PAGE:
Change orders at SF Intermediate School exceed $47,000

Published Mar 28, 2013 at 10:00 am (Updated Mar 28, 2013 at 10:00 am)

Change orders for South Fayette’s new Intermediate School building of more than $47,000 were approved by school directors at the board’s voting meeting March 26. The largest change order was to remediate soft spots on the ground surrounding the new building, which amounted to more than $38,000.

Joe Brennan of P.J. Dick explained that the soft spots, the largest of which is located near the bus road for the new building, needed to be fixed due to unsuitable soil. He said the cost is about $22 per square yard, or $38,654, to fix the spots. The other spots are located near the road where the construction trailers are currently housed, which is off of the now-closed former Lieutenant Will Way Road, and also in the loop in front of the building.

In order for Massaro, the district’s general contractor, to fix the spots, Brennan said the spots had to be over-excavated by about one foot and the spots built back up with a layer of stone, a layer of geo-textile and then a suitable soil material on top.

School board member Alan Vezzi said the areas of the soft spots were “not a surprise to me.” Vezzi, who was formerly the district’s director of maintenance, said that the area was used as a fill area for when the high school was built more than 10 years ago.

Vezzi said at the time the high school was built, there were no plans to add another building to campus. “Prior to the construction of the high school, there were depressions there,” Vezzi said after the meeting about the areas of the soft spots. “The material was kind of pushed there.”

Other change orders approved by the board included modifying a door opening in the amount of $1,367, adding a rain leader to the west canopy in the amount of $3,327 and adding walls to conceal bracing in classrooms in the amount of $2,996.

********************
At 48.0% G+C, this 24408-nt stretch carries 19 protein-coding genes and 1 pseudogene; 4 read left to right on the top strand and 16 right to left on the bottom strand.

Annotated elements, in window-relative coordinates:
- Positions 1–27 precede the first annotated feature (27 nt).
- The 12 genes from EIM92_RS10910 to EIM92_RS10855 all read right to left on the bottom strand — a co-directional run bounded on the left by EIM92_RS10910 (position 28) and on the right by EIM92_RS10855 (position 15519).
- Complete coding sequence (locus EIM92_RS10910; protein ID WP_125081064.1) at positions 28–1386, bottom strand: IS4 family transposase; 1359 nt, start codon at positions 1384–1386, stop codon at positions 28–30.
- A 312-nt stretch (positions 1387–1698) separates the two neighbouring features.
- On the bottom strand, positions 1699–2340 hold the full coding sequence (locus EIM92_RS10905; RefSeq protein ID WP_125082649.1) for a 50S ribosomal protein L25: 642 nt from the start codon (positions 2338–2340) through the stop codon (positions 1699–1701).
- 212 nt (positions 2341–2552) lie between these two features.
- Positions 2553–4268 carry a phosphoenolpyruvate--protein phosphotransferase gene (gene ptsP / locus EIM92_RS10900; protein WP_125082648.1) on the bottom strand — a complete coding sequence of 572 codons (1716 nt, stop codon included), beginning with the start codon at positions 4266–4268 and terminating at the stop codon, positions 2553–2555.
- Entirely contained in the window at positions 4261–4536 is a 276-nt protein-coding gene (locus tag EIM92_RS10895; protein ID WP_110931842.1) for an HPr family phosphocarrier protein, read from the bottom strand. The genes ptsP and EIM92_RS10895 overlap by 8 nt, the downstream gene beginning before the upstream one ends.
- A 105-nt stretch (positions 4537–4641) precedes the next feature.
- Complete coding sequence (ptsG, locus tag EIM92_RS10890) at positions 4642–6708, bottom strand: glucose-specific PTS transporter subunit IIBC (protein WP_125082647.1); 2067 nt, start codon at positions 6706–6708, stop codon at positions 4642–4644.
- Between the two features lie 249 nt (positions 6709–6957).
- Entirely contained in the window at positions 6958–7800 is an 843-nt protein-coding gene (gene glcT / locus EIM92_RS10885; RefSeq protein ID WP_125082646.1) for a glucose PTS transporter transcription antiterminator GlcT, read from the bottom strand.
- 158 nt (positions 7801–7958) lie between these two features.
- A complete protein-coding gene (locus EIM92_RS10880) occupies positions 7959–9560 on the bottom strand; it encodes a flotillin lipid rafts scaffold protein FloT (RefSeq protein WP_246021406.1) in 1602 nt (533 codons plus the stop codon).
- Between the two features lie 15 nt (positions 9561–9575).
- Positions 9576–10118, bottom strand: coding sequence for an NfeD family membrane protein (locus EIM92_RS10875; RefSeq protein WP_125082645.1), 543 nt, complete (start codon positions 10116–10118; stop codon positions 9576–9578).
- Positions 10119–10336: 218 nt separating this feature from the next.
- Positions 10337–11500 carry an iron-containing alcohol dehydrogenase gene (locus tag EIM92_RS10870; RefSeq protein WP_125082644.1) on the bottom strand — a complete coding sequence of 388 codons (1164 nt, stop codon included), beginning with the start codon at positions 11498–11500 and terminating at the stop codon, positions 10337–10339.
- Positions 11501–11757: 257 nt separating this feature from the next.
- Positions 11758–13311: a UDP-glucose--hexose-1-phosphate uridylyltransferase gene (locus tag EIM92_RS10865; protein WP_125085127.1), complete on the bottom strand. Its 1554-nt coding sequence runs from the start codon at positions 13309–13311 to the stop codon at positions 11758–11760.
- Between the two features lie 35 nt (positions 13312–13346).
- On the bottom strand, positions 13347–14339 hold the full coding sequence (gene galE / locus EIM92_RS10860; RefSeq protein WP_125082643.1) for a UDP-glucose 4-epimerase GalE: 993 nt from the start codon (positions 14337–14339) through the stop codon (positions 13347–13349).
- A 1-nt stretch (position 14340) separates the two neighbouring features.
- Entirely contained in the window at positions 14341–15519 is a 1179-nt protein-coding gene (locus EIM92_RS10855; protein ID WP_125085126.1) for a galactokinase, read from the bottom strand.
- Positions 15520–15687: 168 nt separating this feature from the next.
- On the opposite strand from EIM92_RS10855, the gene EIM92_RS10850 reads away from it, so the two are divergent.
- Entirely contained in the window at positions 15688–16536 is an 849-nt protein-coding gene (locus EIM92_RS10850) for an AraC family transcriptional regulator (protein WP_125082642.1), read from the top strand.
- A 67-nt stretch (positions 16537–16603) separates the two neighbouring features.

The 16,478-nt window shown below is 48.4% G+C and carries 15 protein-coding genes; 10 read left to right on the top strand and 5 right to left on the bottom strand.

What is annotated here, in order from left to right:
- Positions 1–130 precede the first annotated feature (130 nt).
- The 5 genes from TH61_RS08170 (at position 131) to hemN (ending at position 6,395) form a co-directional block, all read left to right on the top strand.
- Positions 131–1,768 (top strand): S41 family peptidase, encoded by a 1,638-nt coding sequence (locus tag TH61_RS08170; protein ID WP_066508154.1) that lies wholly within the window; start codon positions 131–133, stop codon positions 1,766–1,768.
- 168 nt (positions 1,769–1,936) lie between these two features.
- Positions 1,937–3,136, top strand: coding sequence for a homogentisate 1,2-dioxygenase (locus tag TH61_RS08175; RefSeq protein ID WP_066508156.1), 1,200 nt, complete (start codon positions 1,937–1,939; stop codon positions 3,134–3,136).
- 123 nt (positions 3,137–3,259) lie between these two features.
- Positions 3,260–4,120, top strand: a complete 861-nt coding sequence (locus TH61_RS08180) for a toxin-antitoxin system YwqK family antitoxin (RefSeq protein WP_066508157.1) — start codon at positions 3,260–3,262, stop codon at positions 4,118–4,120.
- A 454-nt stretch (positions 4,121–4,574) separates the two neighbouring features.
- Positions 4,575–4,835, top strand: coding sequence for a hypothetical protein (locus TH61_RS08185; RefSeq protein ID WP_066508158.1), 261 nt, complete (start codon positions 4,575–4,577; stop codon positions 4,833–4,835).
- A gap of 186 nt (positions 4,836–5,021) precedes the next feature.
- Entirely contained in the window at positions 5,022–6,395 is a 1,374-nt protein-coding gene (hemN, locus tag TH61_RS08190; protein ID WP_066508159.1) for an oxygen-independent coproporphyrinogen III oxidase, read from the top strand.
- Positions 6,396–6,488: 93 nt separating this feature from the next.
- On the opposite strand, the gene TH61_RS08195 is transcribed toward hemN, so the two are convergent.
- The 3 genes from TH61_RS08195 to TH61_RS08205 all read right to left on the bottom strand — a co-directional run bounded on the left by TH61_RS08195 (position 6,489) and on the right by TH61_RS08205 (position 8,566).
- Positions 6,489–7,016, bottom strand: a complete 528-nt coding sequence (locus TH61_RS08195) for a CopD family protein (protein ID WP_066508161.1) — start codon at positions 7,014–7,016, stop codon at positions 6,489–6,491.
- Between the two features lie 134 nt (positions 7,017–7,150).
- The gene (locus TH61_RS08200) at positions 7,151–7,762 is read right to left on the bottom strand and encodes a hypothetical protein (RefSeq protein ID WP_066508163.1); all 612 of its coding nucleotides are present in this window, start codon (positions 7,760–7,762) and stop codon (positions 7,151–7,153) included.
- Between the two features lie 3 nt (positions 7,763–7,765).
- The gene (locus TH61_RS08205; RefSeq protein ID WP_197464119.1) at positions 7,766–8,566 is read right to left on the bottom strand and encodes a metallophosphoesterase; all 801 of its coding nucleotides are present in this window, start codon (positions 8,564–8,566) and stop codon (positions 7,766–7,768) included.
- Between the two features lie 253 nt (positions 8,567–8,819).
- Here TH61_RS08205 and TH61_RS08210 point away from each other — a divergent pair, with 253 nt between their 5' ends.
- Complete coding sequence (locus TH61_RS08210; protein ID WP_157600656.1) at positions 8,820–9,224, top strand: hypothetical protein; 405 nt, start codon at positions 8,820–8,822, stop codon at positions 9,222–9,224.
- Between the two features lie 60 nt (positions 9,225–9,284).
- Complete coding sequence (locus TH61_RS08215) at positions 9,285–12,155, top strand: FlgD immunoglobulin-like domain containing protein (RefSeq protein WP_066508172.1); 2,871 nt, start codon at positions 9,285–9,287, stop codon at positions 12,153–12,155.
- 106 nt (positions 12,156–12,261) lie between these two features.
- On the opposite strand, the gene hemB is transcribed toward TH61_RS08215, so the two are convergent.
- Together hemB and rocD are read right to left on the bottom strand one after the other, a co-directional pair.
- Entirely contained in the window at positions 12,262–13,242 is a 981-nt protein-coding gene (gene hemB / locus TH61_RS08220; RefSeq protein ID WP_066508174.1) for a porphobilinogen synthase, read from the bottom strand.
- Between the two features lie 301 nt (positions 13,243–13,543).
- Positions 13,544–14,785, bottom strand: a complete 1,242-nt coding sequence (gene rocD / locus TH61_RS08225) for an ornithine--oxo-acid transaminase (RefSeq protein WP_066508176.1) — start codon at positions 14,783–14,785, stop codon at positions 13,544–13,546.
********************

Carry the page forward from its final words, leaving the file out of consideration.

Board Vice President Teresa Burroughs pointed out that those three specific change orders seemed to be “missed” by the architect, Eckles, and that the board should not have to pay a design fee for those changes.

“I don’t feel like I should have to pay for their mistake,” Burroughs said. “We need to make sure there are no architecture fees on the omissions.” Board President William Newcomer agreed, stating that he wanted to make sure the district did not have to pay any architecture fees on the three items.

The board voted on the change orders with the provision that no architecture fees be added to the three items.

Superintendent Dr. Bille Rondinelli said she would be contacting Eckles to make sure there are no design fees on the omissions.

In other business, the board voted in favor of conducting an Extended School Year pilot program for five weeks this summer. The program, which would benefit students with special needs or who need special services, would net the district a cost savings of about $9,500.

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